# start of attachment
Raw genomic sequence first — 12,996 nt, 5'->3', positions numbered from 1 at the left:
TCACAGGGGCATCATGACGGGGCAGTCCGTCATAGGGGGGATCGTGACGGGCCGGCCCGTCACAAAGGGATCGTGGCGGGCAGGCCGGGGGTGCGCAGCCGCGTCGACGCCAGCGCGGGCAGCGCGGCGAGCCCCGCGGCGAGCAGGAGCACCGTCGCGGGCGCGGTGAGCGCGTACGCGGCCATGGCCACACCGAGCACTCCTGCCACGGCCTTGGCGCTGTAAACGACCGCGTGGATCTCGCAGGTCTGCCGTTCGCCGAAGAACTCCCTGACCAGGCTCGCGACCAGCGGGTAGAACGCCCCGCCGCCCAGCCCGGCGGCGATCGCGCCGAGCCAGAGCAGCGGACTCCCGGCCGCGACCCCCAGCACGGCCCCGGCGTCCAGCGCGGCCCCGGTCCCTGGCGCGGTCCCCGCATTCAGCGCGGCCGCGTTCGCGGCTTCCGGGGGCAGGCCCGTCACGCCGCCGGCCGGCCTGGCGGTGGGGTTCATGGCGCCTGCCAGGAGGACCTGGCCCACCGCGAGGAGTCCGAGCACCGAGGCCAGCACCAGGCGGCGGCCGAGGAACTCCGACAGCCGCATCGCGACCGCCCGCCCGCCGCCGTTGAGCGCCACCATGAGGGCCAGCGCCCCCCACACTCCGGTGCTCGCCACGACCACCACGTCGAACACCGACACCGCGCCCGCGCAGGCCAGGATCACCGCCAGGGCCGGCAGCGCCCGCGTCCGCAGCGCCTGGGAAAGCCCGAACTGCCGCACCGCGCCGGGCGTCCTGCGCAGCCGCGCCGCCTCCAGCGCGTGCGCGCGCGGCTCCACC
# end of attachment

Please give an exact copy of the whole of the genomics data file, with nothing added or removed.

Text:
Raw genomic sequence first — 12,996 nt, 5'->3', positions numbered from 1 at the left:
TCACAGGGGCATCATGACGGGGCAGTCCGTCATAGGGGGGATCGTGACGGGCCGGCCCGTCACAAAGGGATCGTGGCGGGCAGGCCGGGGGTGCGCAGCCGCGTCGACGCCAGCGCGGGCAGCGCGGCGAGCCCCGCGGCGAGCAGGAGCACCGTCGCGGGCGCGGTGAGCGCGTACGCGGCCATGGCCACACCGAGCACTCCTGCCACGGCCTTGGCGCTGTAAACGACCGCGTGGATCTCGCAGGTCTGCCGTTCGCCGAAGAACTCCCTGACCAGGCTCGCGACCAGCGGGTAGAACGCCCCGCCGCCCAGCCCGGCGGCGATCGCGCCGAGCCAGAGCAGCGGACTCCCGGCCGCGACCCCCAGCACGGCCCCGGCGTCCAGCGCGGCCCCGGTCCCTGGCGCGGTCCCCGCATTCAGCGCGGCCGCGTTCGCGGCTTCCGGGGGCAGGCCCGTCACGCCGCCGGCCGGCCTGGCGGTGGGGTTCATGGCGCCTGCCAGGAGGACCTGGCCCACCGCGAGGAGTCCGAGCACCGAGGCCAGCACCAGGCGGCGGCCGAGGAACTCCGACAGCCGCATCGCGACCGCCCGCCCGCCGCCGTTGAGCGCCACCATGAGGGCCAGCGCCCCCCACACTCCGGTGCTCGCCACGACCACCACGTCGAACACCGACACCGCGCCCGCGCAGGCCAGGATCACCGCCAGGGCCGGCAGCGCCCGCGTCCGCAGCGCCTGGGAAAGCCCGAACTGCCGCACCGCGCCGGGCGTCCTGCGCAGCCGCGCCGCCTCCAGCGCGTGCGCGCGCGGCTCCACC